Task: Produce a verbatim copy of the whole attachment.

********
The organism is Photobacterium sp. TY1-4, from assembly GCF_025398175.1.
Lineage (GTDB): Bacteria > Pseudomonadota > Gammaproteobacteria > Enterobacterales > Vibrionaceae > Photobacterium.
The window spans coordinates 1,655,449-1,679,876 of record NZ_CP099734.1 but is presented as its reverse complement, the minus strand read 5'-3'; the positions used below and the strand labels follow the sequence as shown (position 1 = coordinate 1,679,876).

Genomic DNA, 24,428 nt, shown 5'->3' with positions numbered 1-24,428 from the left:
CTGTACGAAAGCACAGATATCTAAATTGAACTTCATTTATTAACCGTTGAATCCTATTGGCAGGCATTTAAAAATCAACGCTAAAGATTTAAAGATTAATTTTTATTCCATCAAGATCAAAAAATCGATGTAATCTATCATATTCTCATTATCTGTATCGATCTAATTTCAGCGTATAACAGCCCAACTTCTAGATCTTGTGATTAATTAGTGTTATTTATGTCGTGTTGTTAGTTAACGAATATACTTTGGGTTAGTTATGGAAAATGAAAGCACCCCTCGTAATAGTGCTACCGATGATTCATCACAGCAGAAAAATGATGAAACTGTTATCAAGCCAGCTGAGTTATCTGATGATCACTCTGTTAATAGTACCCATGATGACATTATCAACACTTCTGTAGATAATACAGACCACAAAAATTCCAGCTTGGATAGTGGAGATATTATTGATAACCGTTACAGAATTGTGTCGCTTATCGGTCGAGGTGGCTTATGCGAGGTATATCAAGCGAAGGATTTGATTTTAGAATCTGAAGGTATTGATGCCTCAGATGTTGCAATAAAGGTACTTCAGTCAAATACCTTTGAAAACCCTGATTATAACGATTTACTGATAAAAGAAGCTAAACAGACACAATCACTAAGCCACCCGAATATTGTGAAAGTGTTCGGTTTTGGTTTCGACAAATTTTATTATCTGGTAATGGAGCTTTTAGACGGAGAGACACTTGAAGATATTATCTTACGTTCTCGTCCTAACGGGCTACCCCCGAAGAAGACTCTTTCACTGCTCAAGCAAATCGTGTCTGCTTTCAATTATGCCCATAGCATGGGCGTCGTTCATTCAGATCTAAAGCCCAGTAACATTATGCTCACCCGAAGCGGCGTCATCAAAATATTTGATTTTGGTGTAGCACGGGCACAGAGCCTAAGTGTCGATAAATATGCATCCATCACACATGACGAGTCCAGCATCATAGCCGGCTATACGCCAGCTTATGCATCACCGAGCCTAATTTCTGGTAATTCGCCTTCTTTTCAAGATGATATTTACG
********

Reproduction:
The organism is Photobacterium sp. TY1-4, from assembly GCF_025398175.1.
Lineage (GTDB): Bacteria > Pseudomonadota > Gammaproteobacteria > Enterobacterales > Vibrionaceae > Photobacterium.
The window spans coordinates 1,655,449-1,679,876 of record NZ_CP099734.1 but is presented as its reverse complement, the minus strand read 5'-3'; the positions used below and the strand labels follow the sequence as shown (position 1 = coordinate 1,679,876).

Genomic DNA, 24,428 nt, shown 5'->3' with positions numbered 1-24,428 from the left:
CTGTACGAAAGCACAGATATCTAAATTGAACTTCATTTATTAACCGTTGAATCCTATTGGCAGGCATTTAAAAATCAACGCTAAAGATTTAAAGATTAATTTTTATTCCATCAAGATCAAAAAATCGATGTAATCTATCATATTCTCATTATCTGTATCGATCTAATTTCAGCGTATAACAGCCCAACTTCTAGATCTTGTGATTAATTAGTGTTATTTATGTCGTGTTGTTAGTTAACGAATATACTTTGGGTTAGTTATGGAAAATGAAAGCACCCCTCGTAATAGTGCTACCGATGATTCATCACAGCAGAAAAATGATGAAACTGTTATCAAGCCAGCTGAGTTATCTGATGATCACTCTGTTAATAGTACCCATGATGACATTATCAACACTTCTGTAGATAATACAGACCACAAAAATTCCAGCTTGGATAGTGGAGATATTATTGATAACCGTTACAGAATTGTGTCGCTTATCGGTCGAGGTGGCTTATGCGAGGTATATCAAGCGAAGGATTTGATTTTAGAATCTGAAGGTATTGATGCCTCAGATGTTGCAATAAAGGTACTTCAGTCAAATACCTTTGAAAACCCTGATTATAACGATTTACTGATAAAAGAAGCTAAACAGACACAATCACTAAGCCACCCGAATATTGTGAAAGTGTTCGGTTTTGGTTTCGACAAATTTTATTATCTGGTAATGGAGCTTTTAGACGGAGAGACACTTGAAGATATTATCTTACGTTCTCGTCCTAACGGGCTACCCCCGAAGAAGACTCTTTCACTGCTCAAGCAAATCGTGTCTGCTTTCAATTATGCCCATAGCATGGGCGTCGTTCATTCAGATCTAAAGCCCAGTAACATTATGCTCACCCGAAGCGGCGTCATCAAAATATTTGATTTTGGTGTAGCACGGGCACAGAGCCTAAGTGTCGATAAATATGCATCCATCACACATGACGAGTCCAGCATCATAGCCGGCTATACGCCAGCTTATGCATCACCGAGCCTAATTTCTGGTAATTCGCCTTCTTTTCAAGATGATATTTACG